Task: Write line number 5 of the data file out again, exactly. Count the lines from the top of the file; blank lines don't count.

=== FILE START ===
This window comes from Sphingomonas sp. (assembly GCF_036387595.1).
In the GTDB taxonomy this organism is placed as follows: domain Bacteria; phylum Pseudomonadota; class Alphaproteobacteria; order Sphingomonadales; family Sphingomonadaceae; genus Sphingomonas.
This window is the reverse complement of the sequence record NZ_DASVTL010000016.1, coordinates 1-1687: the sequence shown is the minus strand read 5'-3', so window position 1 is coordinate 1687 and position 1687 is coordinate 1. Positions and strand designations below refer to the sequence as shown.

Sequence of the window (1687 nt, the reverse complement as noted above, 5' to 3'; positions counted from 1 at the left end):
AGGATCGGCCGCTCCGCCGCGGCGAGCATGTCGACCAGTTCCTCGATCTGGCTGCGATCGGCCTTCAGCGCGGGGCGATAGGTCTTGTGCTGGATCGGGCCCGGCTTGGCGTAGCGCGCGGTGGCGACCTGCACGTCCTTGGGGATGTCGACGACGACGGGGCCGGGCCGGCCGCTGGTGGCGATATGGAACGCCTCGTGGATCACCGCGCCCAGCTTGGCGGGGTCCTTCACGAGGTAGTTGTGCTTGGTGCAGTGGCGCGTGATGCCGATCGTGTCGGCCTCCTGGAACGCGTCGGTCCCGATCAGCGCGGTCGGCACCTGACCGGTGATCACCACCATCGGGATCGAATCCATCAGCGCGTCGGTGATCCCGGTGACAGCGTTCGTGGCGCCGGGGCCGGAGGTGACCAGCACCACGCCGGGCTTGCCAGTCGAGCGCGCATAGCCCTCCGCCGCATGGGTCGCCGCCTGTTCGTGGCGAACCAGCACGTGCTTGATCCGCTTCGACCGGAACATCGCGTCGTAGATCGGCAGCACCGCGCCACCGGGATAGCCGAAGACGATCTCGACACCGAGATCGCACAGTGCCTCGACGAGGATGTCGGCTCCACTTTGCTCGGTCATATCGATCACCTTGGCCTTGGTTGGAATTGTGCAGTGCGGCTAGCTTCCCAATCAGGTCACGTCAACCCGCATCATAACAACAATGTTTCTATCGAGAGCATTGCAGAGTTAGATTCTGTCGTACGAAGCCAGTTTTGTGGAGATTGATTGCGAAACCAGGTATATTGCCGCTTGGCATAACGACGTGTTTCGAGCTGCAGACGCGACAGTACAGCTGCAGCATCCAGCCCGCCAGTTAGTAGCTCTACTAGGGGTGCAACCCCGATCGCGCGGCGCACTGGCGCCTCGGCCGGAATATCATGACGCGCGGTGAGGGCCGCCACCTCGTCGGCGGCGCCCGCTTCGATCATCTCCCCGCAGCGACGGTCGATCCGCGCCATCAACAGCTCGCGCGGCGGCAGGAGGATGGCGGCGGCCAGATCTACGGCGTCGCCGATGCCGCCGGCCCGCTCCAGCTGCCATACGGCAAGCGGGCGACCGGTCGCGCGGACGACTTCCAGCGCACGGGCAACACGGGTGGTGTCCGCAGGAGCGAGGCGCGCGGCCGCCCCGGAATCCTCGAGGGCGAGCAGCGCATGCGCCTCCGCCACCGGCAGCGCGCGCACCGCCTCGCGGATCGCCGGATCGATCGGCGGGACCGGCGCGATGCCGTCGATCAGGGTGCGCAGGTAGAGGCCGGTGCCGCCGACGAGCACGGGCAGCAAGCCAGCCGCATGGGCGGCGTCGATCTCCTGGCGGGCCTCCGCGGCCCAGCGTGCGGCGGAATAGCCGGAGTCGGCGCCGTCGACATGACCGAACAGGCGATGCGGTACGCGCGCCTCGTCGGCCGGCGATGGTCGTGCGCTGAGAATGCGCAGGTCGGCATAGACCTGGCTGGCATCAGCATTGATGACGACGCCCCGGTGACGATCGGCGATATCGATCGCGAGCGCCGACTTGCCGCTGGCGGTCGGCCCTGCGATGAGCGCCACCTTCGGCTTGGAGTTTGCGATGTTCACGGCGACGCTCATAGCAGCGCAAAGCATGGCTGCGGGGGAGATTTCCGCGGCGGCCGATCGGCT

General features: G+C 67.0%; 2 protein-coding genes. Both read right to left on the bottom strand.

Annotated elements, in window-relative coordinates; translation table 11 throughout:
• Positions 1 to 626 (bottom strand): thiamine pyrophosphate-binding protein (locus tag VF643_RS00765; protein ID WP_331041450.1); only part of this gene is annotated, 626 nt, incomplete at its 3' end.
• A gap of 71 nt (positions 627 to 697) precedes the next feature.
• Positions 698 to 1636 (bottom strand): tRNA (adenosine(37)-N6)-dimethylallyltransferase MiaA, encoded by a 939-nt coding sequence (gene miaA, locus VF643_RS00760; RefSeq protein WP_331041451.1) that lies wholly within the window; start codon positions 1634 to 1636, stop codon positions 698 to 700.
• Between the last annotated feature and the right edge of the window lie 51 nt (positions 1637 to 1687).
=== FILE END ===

AGGATCGGCCGCTCCGCCGCGGCGAGCATGTCGACCAGTTCCTCGATCTGGCTGCGATCGGCCTTCAGCGCGGGGCGATAGGTCTTGTGCTGGATCGGGCCCGGCTTGGCGTAGCGCGCGGTGGCGACCTGCACGTCCTTGGGGATGTCGACGACGACGGGGCCGGGCCGGCCGCTGGTGGCGATATGGAACGCCTCGTGGATCACCGCGCCCAGCTTGGCGGGGTCCTTCACGAGGTAGTTGTGCTTGGTGCAGTGGCGCGTGATGCCGATCGTGTCGGCCTCCTGGAACGCGTCGGTCCCGATCAGCGCGGTCGGCACCTGACCGGTGATCACCACCATCGGGATCGAATCCATCAGCGCGTCGGTGATCCCGGTGACAGCGTTCGTGGCGCCGGGGCCGGAGGTGACCAGCACCACGCCGGGCTTGCCAGTCGAGCGCGCATAGCCCTCCGCCGCATGGGTCGCCGCCTGTTCGTGGCGAACCAGCACGTGCTTGATCCGCTTCGACCGGAACATCGCGTCGTAGATCGGCAGCACCGCGCCACCGGGATAGCCGAAGACGATCTCGACACCGAGATCGCACAGTGCCTCGACGAGGATGTCGGCTCCACTTTGCTCGGTCATATCGATCACCTTGGCCTTGGTTGGAATTGTGCAGTGCGGCTAGCTTCCCAATCAGGTCACGTCAACCCGCATCATAACAACAATGTTTCTATCGAGAGCATTGCAGAGTTAGATTCTGTCGTACGAAGCCAGTTTTGTGGAGATTGATTGCGAAACCAGGTATATTGCCGCTTGGCATAACGACGTGTTTCGAGCTGCAGACGCGACAGTACAGCTGCAGCATCCAGCCCGCCAGTTAGTAGCTCTACTAGGGGTGCAACCCCGATCGCGCGGCGCACTGGCGCCTCGGCCGGAATATCATGACGCGCGGTGAGGGCCGCCACCTCGTCGGCGGCGCCCGCTTCGATCATCTCCCCGCAGCGACGGTCGATCCGCGCCATCAACAGCTCGCGCGGCGGCAGGAGGATGGCGGCGGCCAGATCTACGGCGTCGCCGATGCCGCCGGCCCGCTCCAGCTGCCATACGGCAAGCGGGCGACCGGTCGCGCGGACGACTTCCAGCGCACGGGCAACACGGGTGGTGTCCGCAGGAGCGAGGCGCGCGGCCGCCCCGGAATCCTCGAGGGCGAGCAGCGCATGCGCCTCCGCCACCGGCAGCGCGCGCACCGCCTCGCGGATCGCCGGATCGATCGGCGGGACCGGCGCGATGCCGTCGATCAGGGTGCGCAGGTAGAGGCCGGTGCCGCCGACGAGCACGGGCAGCAAGCCAGCCGCATGGGCGGCGTCGATCTCCTGGCGGGCCTCCGCGGCCCAGCGTGCGGCGGAATAGCCGGAGTCGGCGCCGTCGACATGACCGAACAGGCGATGCGGTACGCGCGCCTCGTCGGCCGGCGATGGTCGTGCGCTGAGAATGCGCAGGTCGGCATAGACCTGGCTGGCATCAGCATTGATGACGACGCCCCGGTGACGATCGGCGATATCGATCGCGAGCGCCGACTTGCCGCTGGCGGTCGGCCCTGCGATGAGCGCCACCTTCGGCTTGGAGTTTGCGATGTTCACGGCGACGCTCATAGCAGCGCAAAGCATGGCTGCGGGGGAGATTTCCGCGGCGGCCGATCGGCT